Rotterdam Unlimited, The Netherlands
Tat-tat. Tat-tat-tat-tat. The drums are coming.
Tat-tat-tat-tat ta-t-t-tat. I can’t see them but I know there’s drumming.
The noise, reverberating through the streets of Rotterdam, heralds the start of the largest festival in the Netherlands – Rotterdam Unlimited.
Heard before they’re seen, three brass bands are coming through the city, from different directions, to converge in the centre.
Crowds on the footpaths, in the streets, in windows, watch on and cheer the energetic musicians and dancers that make up the troupes. This is about the music but it could well be the story of Rotterdam itself.
The second-largest city in the Netherlands is one of the most multicultural in Europe. Centuries as a major port brought new people in every day – many of them from the old Dutch colonies in the Caribbean.
With them they brought their culture, their fashion, their music and their passion for good times.
The symbol today of these people – whether they’re first-generation or not – marching with their music and fashion and passion from all corners of Rotterdam to join together in the middle is powerful.
“So the first message is celebrate,” the festival’s director, Guus Dutrieux, tells me.
“Celebrate the diversity of our society. All those colours, celebrate that. Don’t use it against each other – celebrate the beauty of our cultures together and the interaction between those cultures.”
“Rotterdam is more than 50 per cent not from here. So it’s a very diverse city and I think that’s the reason this event is in this city because in Rotterdam being a diverse city is something we’re proud of.”
Celebrate, the people of Rotterdam will do. The drummers are just the prelude and it’s the next day when I catch up with Guus to talk about the message behind Rotterdam Unlimited.
Today hosts the centrepiece of the weekend’s activities – the carnival parade through the city’s main streets.
One after another, the floats make their way past the crowds on the side of the road.
Large open trucks with bands playing or DJ’s pumping out tracks; lines of dancers moving in time with the music and each other; heavily-costumed individuals walking at their own pace and blowing kisses to the crowd; queens of the parade with mobile thrones and handmaidens to escort them along the route.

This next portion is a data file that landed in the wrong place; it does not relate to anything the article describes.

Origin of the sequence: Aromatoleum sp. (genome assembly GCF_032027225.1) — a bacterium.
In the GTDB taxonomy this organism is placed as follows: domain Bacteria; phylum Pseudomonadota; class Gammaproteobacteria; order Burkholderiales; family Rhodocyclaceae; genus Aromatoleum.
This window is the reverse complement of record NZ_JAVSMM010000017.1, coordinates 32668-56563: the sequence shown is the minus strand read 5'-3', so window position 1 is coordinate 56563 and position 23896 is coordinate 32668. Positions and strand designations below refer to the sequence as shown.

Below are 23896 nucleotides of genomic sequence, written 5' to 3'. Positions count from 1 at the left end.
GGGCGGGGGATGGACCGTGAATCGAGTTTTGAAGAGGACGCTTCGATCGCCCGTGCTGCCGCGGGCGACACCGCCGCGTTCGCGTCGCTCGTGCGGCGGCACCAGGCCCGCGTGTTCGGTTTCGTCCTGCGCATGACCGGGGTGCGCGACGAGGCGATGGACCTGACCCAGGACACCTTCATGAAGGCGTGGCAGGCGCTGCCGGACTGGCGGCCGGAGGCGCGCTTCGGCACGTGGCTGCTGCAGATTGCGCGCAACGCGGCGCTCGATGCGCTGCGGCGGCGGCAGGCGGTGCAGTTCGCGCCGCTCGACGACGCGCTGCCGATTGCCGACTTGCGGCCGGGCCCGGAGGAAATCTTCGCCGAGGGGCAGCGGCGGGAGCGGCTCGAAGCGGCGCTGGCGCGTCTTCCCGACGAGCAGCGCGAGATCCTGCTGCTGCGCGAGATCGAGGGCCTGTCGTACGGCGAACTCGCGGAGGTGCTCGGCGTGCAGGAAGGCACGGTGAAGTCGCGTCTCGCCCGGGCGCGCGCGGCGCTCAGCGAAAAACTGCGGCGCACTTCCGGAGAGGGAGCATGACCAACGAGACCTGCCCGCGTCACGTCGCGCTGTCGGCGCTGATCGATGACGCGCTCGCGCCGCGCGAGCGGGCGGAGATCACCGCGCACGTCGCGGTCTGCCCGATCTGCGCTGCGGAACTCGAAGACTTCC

There’s so much colour and movement everywhere you look. Each float – and there must be about 40 or so of them in total – has its own music, its own dancers, its own theme, its own helpers and its own queen.
They all pass by the onlookers, twirling the dresses that deserve to be twirled, blowing kisses to those who show attention, never stopping their dance routines.
The concept and the style of the parade comes from the Dutch Antilles, the Caribbean Islands colonised in the 1700s and you can feel the liberal energy and sexuality associated with public celebrations in that part of the world.
There, the local people work on their carnival preparations all year. Here in Rotterdam, it’s slightly different.
“We hire a place to build them and in eight weeks they have to do it,” festival director Guus Dutrieux says.
“Some people do it in three nights and some people work on it for two months. And with the costumes, it’s a process where as soon as the parade is over, the costumes are broken down and the same material is used to make the costumes for next year.”
It’s not fair to compare Rotterdam Unlimited’s street parade to the carnival of Rio de Janeiro. But that, in my opinion, is a good thing.
All along the parade route, it is never too busy. You can walk easily and find a spot to watch with no trouble at all. Bars and cafes are open for refreshments and stalls on the footpath have no queues for food and drink.
In many parts along the parade, the line between crowd and participants blur and you’ll find spectators dancing in a float for a minute or being hugged by a queen for a photo. Perhaps another symbol of Rotterdam’s celebration of assimilation.
When the parade finishes, the other music takes over.
The festival officially goes for several days and the main street in front of Rotterdam’s Town Hall is closed off for the duration with a large stage built at one end. Each evening, there are free concerts with the headliners this year, 80s party funksters Kool & the Gang.
There are also smaller ticketed concerts, poetry readings and art events. The drums, the parade, and the street concerts dominate the weekend but much more is happening than you realise at first.
“The public changes,” Guus Dutrieux explains.
“When the parade is over, the families go and the concert people come in. Because they come for Machel Montano or tomorrow for Kool & the Gang. Last night we had Sergio Mendes – totally different public. It’s a public that spends money for a high-quality concert in a high-quality venue.”
“You have high arts and low arts and we are trying to bring them together because society is changing so when is something high art and when is something community art?”
“And that’s getting more vague because society is getting more vague. The Western influences are going down and other influences are going up so we have to recalculate what is art and we are trying to open the discussion with our event.”
It’s an interesting discussion. One that may be hard to have above the noise of the drums and with the distraction of the costumes. But one that makes the potential for this festival… unlimited.
Time Travel Turtle was a guest of Rotterdam Marketing but the opinions, over-written descriptions and bad jokes are his own.